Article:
Thursday, July 4, 2013

Changing from economic to political primacy: Why this is necessary

Recently many publications of economists and philosophers were released which question and want to contain the dominant role of the economy and the market in our societies of today (e.g. R. and E. Skidelsky, T. Sedlacek, L. Herzog, M. Sandel). They demand that the role of the economy has to be debated publicly. This corresponds basically to the demand for a primacy of politics over economy. But why is it important to contrast the primacy of politics with the one of economy?
First of all it is decisive to see that among all political views of a society also such exist according to which the economy and its material fruits indeed are not seen as an end in itself. In a society living the primacy of real democratic politics institutional conditions are in place which enable to include all (non-radical) political views and matters of a society. Of course, and this is fully clear, also in such case economy will play an important role simply because people want sustenance and wealth.
In a society in which the primacy of economy rules economic issues are basically considered as the most important ones. Principles like the market, growth or profit maximization become to end purposes of all existence. All forces which potentially constrain the forces of the pure market as the only regulative force will be fought. Factually (and although democratic institutions may still exist) this model of society shows fundamental and even totalitarian traits: everybody has to subjugate herself to the primacy of economy and its principles, if she wants or not.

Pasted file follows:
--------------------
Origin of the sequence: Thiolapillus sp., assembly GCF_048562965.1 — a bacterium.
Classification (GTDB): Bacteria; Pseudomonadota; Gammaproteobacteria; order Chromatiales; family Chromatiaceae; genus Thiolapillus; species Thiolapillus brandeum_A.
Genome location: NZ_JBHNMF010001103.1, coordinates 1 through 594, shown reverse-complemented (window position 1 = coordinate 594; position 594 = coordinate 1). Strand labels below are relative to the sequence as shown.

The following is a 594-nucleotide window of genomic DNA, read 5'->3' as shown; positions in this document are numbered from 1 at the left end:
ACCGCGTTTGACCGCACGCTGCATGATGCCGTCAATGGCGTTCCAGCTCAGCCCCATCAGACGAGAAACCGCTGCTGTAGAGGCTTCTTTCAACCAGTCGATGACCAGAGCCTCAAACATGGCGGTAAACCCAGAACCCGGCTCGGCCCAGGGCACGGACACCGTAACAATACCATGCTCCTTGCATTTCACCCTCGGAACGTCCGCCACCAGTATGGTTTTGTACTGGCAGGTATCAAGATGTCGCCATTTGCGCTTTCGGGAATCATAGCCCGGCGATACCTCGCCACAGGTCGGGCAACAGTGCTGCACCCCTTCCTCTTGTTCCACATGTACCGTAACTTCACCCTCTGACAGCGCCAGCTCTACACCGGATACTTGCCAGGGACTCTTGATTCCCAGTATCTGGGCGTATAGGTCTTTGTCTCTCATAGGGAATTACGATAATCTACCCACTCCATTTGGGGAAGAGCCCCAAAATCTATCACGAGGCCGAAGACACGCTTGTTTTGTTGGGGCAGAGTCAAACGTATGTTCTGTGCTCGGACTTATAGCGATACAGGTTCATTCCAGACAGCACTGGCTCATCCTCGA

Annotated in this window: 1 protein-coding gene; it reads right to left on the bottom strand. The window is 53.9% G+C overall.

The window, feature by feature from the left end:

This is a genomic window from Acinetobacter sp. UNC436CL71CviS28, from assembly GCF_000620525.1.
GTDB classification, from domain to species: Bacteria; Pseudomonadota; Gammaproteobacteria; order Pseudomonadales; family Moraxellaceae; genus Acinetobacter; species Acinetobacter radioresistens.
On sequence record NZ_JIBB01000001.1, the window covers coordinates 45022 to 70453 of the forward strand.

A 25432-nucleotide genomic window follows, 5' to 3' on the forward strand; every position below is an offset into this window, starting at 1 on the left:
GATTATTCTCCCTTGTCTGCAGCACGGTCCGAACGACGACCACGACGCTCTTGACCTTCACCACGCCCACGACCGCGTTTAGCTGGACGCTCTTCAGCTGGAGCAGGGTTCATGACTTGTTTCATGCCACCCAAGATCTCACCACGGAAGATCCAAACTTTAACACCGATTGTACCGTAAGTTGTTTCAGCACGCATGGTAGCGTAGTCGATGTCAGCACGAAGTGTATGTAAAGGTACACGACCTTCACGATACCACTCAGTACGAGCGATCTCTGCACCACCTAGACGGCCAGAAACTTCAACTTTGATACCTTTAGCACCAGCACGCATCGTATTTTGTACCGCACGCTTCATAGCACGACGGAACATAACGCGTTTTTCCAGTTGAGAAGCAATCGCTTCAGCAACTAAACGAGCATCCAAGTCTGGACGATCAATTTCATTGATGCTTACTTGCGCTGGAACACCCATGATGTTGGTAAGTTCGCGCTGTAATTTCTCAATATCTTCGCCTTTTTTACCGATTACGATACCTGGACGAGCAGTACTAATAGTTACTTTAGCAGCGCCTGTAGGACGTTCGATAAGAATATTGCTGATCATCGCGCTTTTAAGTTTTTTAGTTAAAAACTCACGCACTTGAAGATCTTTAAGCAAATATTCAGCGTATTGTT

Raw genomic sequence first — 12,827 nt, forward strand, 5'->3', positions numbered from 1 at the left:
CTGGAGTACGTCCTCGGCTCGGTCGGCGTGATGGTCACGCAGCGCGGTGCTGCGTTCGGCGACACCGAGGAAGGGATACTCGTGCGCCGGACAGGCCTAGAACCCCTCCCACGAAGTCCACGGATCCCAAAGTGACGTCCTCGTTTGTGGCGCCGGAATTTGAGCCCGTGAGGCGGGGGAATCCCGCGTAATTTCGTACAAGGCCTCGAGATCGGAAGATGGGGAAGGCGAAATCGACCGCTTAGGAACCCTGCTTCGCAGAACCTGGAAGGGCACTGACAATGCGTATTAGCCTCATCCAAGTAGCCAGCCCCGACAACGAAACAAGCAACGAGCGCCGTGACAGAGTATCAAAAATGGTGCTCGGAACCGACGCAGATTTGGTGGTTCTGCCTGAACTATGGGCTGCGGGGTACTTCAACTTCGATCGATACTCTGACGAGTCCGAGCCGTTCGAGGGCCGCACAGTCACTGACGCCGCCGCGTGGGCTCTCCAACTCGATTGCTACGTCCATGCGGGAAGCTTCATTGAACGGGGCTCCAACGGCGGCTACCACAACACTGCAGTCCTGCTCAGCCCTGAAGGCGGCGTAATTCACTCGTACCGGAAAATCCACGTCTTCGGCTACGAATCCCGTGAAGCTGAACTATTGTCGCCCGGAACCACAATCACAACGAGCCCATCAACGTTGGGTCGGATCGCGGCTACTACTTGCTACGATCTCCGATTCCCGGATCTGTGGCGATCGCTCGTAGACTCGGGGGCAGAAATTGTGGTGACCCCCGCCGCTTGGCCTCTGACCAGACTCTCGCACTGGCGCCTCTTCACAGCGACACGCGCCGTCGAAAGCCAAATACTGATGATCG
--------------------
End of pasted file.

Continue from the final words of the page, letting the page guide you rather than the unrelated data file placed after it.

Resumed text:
Once established, to depart from this model is difficult: each concept of economy other than the one of a neoliberal economy acknowledges also other matters than pure economic ones to have a meaning or value on their own (e.g. stakeholders, society, environment). This of course endangers the economic primacy. But a society with e.g. a primacy of religion has similar problems: all its members have to subordinate themselves to religious principles if they want or not.
Only the primacy of politics which is committed to a democratic order can provide remedy: only in this way the full colourfulness of views of a society can be integrated. Despite this also caution has to be exercised: material power asymmetries between political actors e.g. can influence the formation of majorities. Moreover, it has to be acknowledged that politicians like R. Reagan or M. Thatcher which have contributed significantly to the primacy of economy were democratically elected.
Because today we know to what such primacy is able to do critic at it has become good form even in economic circles. But the voyage has not ended yet: the actual requirement is the return to the primacy of politics and also to stay there. To stay there it is also necessary to debate in Aristotelian manner what is good and hence moral. To think about the good helps preserving before leaving the primacy of politics: nobody will then voluntarily leave this primacy for a fundamental-totalitarian system, be it of religious, economic or of other character.
Claude Meier

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